Tuesday, 13 July 2010

Garrett needs to intervene on the NSW North Coast

Forests NSW is once more in the news - this time over allegations that it is improperly harvesting trees within endangered ecological communities in Doubleduke State Forest. Including areas containing koala, sugar glider and giant barred frog habitat.

Doubleduke, Grange, Yabbra; the list of forest habitat under threat from mismanagement by the very agency designed to protect old growth and threatened species in these working forests is growing.

Federal Minister for Environment Protection Peter Garrett, along with his department, needs to intervene on the NSW North Coast.

It is patently clear that the Keneally Government in New South Wales cannot effectively manage the conduct of its own agencies and NSW Minister for Mineral and Forestry Resources, Paul McLeay, is failing in his portfolio.

While it is obvious that timber cutters working within state forests have little respect for the one year-old NSW Department of Climate Change, Environment and Water which appears to be directly responsible for policing aspects of forestry management.

Along with poorly implemented state environmental policy (where it even exists), sustained population growth along the NSW coastal corridor is placing so much pressure on what remains of the natural landscape that increased local species extinction is inevitable and future fresh water quality compromised in some areas if the present approach to environmental issues is allowed to continue unchecked.

The Sydney Morning Herald on 30 June 2010:

Forests NSW is already under investigation for breaches of licence conditions at a separate logging site about 30 kilometres from Doubleduke state forest, the scene of the latest logging.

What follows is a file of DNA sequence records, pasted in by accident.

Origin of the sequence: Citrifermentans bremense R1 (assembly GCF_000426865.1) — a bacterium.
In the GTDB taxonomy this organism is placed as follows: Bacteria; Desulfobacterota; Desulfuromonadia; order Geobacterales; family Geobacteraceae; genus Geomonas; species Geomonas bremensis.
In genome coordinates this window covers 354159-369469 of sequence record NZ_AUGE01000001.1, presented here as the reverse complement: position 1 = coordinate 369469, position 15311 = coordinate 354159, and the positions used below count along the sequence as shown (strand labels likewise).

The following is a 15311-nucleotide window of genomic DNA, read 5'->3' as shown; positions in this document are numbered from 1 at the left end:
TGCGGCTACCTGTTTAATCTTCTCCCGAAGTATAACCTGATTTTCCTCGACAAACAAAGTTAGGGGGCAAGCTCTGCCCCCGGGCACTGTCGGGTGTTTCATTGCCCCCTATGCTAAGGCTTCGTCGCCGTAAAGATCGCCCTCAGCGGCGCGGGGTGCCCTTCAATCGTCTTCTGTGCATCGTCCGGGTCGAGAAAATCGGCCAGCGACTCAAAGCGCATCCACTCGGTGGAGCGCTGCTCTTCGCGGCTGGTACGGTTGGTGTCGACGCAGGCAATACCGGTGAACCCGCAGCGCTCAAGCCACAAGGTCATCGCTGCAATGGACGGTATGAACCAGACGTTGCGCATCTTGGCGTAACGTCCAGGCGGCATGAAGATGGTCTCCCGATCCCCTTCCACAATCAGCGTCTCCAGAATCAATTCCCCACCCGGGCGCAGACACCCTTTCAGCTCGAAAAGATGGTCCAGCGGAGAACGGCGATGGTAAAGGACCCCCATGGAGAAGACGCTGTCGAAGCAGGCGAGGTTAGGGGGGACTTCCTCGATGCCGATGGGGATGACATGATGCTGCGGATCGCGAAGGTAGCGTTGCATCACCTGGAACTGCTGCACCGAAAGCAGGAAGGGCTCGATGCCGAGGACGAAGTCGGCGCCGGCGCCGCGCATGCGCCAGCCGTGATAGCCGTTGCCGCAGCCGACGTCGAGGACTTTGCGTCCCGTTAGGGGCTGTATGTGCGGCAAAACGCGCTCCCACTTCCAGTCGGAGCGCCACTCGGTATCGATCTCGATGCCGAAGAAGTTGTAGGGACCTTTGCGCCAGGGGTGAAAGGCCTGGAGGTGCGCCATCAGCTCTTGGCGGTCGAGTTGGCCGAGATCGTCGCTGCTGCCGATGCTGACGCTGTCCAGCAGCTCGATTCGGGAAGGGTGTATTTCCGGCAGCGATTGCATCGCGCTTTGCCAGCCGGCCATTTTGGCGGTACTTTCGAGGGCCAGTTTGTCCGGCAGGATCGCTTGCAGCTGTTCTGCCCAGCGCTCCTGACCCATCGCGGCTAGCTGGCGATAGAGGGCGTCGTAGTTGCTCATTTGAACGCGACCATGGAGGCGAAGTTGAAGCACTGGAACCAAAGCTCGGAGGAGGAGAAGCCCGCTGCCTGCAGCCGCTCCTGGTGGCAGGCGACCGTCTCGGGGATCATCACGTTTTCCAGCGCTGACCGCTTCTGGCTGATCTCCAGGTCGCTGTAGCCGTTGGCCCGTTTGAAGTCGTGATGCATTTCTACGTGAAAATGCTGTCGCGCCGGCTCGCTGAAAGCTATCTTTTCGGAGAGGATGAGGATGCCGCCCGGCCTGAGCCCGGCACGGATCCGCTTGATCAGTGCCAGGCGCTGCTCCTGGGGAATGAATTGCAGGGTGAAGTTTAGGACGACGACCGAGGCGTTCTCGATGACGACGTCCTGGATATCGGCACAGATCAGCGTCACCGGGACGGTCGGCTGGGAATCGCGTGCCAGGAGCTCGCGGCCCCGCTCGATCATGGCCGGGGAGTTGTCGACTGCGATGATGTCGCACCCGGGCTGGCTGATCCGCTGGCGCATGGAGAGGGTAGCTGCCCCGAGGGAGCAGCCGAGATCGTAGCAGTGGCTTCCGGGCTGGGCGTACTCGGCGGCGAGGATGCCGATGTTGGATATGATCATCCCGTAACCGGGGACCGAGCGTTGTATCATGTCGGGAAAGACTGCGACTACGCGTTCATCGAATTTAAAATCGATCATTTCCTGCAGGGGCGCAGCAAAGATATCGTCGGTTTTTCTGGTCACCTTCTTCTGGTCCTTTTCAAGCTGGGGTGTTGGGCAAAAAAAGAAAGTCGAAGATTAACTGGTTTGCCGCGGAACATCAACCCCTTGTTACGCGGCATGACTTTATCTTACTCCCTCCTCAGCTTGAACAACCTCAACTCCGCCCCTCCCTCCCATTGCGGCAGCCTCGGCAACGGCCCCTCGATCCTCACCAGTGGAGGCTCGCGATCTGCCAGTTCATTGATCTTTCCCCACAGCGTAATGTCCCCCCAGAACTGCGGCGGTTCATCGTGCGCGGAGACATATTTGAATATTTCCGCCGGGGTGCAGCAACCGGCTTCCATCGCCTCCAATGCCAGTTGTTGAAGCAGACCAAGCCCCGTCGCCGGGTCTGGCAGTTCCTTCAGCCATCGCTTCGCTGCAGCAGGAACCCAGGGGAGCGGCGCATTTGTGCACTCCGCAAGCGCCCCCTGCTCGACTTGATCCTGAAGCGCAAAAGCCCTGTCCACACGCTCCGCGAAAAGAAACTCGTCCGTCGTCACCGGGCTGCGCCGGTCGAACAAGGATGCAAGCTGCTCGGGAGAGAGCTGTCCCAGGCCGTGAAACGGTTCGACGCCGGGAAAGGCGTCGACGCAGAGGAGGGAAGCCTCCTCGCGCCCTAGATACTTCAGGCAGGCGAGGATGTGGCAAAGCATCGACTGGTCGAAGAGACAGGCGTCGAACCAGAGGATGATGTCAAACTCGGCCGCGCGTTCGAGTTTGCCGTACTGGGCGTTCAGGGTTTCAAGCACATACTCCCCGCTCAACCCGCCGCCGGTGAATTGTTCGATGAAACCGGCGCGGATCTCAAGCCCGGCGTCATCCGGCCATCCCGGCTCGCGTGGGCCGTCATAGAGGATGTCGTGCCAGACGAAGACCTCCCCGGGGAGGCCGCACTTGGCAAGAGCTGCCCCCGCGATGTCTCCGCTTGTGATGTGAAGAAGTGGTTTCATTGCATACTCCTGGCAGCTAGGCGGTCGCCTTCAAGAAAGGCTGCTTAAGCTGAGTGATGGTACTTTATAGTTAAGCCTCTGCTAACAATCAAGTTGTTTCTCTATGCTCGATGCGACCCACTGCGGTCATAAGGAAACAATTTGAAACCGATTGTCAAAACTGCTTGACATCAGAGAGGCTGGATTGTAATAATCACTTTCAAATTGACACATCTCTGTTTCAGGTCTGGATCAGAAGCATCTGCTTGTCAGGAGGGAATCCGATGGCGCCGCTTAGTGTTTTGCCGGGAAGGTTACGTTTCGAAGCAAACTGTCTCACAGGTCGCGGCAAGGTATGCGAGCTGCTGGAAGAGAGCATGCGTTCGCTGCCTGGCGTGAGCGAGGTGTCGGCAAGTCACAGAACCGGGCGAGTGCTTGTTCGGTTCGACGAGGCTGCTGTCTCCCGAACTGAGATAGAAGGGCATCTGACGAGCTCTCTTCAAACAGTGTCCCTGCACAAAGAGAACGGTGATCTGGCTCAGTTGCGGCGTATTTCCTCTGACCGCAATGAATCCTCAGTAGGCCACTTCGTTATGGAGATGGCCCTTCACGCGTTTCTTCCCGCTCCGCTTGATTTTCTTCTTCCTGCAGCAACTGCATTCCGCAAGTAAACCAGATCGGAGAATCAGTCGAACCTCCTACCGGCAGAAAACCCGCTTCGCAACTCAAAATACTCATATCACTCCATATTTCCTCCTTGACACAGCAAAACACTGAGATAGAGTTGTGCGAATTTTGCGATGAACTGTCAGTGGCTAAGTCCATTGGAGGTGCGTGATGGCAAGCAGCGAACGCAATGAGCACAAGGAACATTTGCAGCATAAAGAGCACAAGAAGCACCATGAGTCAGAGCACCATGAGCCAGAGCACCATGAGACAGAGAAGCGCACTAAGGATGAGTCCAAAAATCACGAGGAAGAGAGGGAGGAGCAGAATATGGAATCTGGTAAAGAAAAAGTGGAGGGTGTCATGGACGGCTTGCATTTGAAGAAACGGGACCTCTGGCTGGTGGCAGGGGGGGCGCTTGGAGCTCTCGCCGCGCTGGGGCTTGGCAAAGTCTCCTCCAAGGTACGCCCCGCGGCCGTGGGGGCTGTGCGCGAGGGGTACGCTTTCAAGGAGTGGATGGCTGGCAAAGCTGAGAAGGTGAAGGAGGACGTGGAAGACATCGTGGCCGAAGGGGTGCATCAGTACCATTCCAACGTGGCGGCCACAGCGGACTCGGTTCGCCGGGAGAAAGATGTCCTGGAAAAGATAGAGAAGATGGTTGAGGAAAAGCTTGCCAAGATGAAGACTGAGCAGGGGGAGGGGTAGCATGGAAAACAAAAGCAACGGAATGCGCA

It was fined $1200 by the department in May for a separate series of licence breaches in the same district, but the relatively small sum angered environment groups campaigning for more oversight.

ABC North Coast on 1 July 2010:

The North East Forest Alliance (NEFA) says State Forests has committed 20 breaches of environmental safeguards in the Doubleduke State Forest south of Ballina. This follows similar breaches in the Yabbra State Forest for which State Forests was prosecuted.
Sue Higginson from the Environmental Defender's Office says NEFA is looking at what legal action it can take over the Doubleduke issues.
"The proper course of action is for the State regulatory agency to be the regulator in relation to the compliance and enforcement of the environmental laws," she said.

Brisbane Times on 9 July 2010:

Evidence of systematic damage to rainforests in northern NSW as a result of government-supervised logging has forced the environment department to again investigate its state-run counterpart, Forests NSW.
The alleged logging of old-growth rainforest, inaccurate surveys and damage to endangered species habitat in Grange State Forest, near Grafton, amounts to the third time in three months that the forestry agency has been accused of breaching its own guidelines in northern NSW.
''It's really a disaster, and very, very depressing to see country that has never been logged before destroyed in this way,'' said a spokesman for the Clarence Environment Centre, John Edwards, who helped document the damage. ''It does appear that the guidelines are being breached in a routine way. And if Forests NSW is just fined it is the public that ends up paying anyway. People inside the organisation should be held personally accountable.''


Felled tree might have been 1000yo The Daily Examiner 14 July 2010

1 comment:

Anonymous said...

garret who ?